Sky and BT have given the Premier League its "first ever pay cut" after agreeing to pay £4.46B ($6.19B) for rights to the "majority of live top-flight matches," according to Christopher Williams of the London TELEGRAPH. Five out of seven packages of matches have been awarded in "football's triennial big money auction," covering three seasons from '19. The price means the the total cost of domestic Premier League rights is in line to "fall for the first time since the competition began more than quarter of a century ago." Sky will remain the "dominant" Premier League broadcaster after it secured four of the five packages, including Monday, Friday and Saturday evenings, as well as Sunday matches. The pay-TV company will pay £9.3M ($12.9M) per match, a 16% discount on its current bill of more than £11M ($15.3M). BT secured rights to Saturday lunchtime kickoffs at a cost of £9.2M ($12.8M) each. It represents an increase on the company's current bill of £7.6M ($10.6M) per match and "means a slightly weaker schedule" as BT Sport currently shows Saturday matches in the "more popular" 5:30pm slot. However, unless it buys one of the two unsold packages, BT's overall Premier League cost will fall from £320M ($444.4M) to £295M ($409.7M) per season. The deflation is a "blow" to the Premier League, which hoped U.S. tech companies such as Amazon and Facebook "would arrive to ramp up competition and push prices higher again." Its total income from domestic rights increased 70% last time as "BT and Sky's broadband and pay-TV rivalry drove spiralling bids" (TELEGRAPH, 2/13).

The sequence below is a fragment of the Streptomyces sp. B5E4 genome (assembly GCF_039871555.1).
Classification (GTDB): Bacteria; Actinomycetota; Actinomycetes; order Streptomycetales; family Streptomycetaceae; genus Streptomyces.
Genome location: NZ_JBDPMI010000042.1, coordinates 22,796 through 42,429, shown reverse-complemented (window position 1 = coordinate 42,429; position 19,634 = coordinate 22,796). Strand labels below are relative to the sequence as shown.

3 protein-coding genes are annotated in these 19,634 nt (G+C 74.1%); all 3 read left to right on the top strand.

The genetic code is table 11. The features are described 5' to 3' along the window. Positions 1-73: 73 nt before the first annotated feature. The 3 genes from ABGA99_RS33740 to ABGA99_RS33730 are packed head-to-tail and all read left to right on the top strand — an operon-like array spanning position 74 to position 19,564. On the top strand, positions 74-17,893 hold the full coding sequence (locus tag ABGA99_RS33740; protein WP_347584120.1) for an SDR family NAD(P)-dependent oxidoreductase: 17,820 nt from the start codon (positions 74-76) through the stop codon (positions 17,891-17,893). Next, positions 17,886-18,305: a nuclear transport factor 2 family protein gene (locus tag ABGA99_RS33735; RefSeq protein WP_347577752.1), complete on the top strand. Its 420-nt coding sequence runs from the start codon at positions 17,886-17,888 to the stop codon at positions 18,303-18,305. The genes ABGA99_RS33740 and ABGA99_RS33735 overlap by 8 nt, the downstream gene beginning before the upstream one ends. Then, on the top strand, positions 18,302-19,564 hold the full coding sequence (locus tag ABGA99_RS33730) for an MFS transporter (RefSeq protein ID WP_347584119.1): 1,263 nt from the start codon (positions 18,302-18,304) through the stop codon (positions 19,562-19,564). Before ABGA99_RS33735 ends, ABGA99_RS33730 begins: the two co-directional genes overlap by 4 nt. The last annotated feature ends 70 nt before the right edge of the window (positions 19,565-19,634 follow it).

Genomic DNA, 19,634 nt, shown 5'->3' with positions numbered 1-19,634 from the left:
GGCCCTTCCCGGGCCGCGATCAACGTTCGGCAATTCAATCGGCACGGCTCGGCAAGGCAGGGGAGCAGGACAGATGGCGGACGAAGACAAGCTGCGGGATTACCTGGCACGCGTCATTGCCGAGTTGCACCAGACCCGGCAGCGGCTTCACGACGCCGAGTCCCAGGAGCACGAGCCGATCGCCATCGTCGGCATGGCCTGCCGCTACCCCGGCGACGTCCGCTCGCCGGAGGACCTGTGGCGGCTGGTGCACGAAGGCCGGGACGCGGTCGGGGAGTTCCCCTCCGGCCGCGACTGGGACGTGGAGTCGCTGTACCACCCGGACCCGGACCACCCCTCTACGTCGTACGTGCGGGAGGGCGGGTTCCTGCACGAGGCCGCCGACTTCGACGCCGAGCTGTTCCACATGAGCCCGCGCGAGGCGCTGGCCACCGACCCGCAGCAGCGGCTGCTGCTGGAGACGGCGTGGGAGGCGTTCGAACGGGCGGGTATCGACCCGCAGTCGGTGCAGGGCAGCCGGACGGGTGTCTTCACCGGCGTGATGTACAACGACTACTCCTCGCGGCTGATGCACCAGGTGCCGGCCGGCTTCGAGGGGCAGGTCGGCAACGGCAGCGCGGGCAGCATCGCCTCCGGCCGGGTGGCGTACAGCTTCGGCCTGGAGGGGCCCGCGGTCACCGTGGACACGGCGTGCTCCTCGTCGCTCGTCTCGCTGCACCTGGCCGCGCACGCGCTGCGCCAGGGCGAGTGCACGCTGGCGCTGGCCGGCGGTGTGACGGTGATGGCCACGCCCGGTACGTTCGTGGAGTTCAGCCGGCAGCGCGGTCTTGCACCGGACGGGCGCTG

Works out at £9.3m per match down from £10.19m under current deal - bubble slowly deflating for domestic PL rights pic.twitter.com/DWGZ06ENaK— Martyn Ziegler (@martynziegler) February 13, 2018
REUTERS' Sandle & Smout reported in total, the £4.46B the two companies agreed to pay for 160 games a season for three years is below the record £5.14B ($7.14B) raised in '15, "albeit with two small packages of 40 games remaining to be sold." The Premier League, however, said that it was "extremely pleased" that BT and Sky continued to view its matches as an "important part of their offering." EPL Exec Chair Richard Scudamore said, "To have achieved this investment with two packages of live rights remaining to sell is an outcome that is testament to the excellent football competition delivered by the clubs." Sky UK CEO Stephen van Rooyen said that the broadcaster's "disciplined approach to the auction had paid off, leaving it with the flexibility to invest in more entertainment and other content."
Premier League has sold 5 of 7 packages of live TV rights for £4.464bn for 2016-19. Sky gets 4 packages. BT gets 1 package. The rest still in the melting pot... Amazon..?— John Cross (@johncrossmirror) February 13, 2018
Van Rooyen: "Not only do we remain the home of Premier League football but also the home of top quality drama, entertainment, comedy and other sports" (REUTERS, 2/13).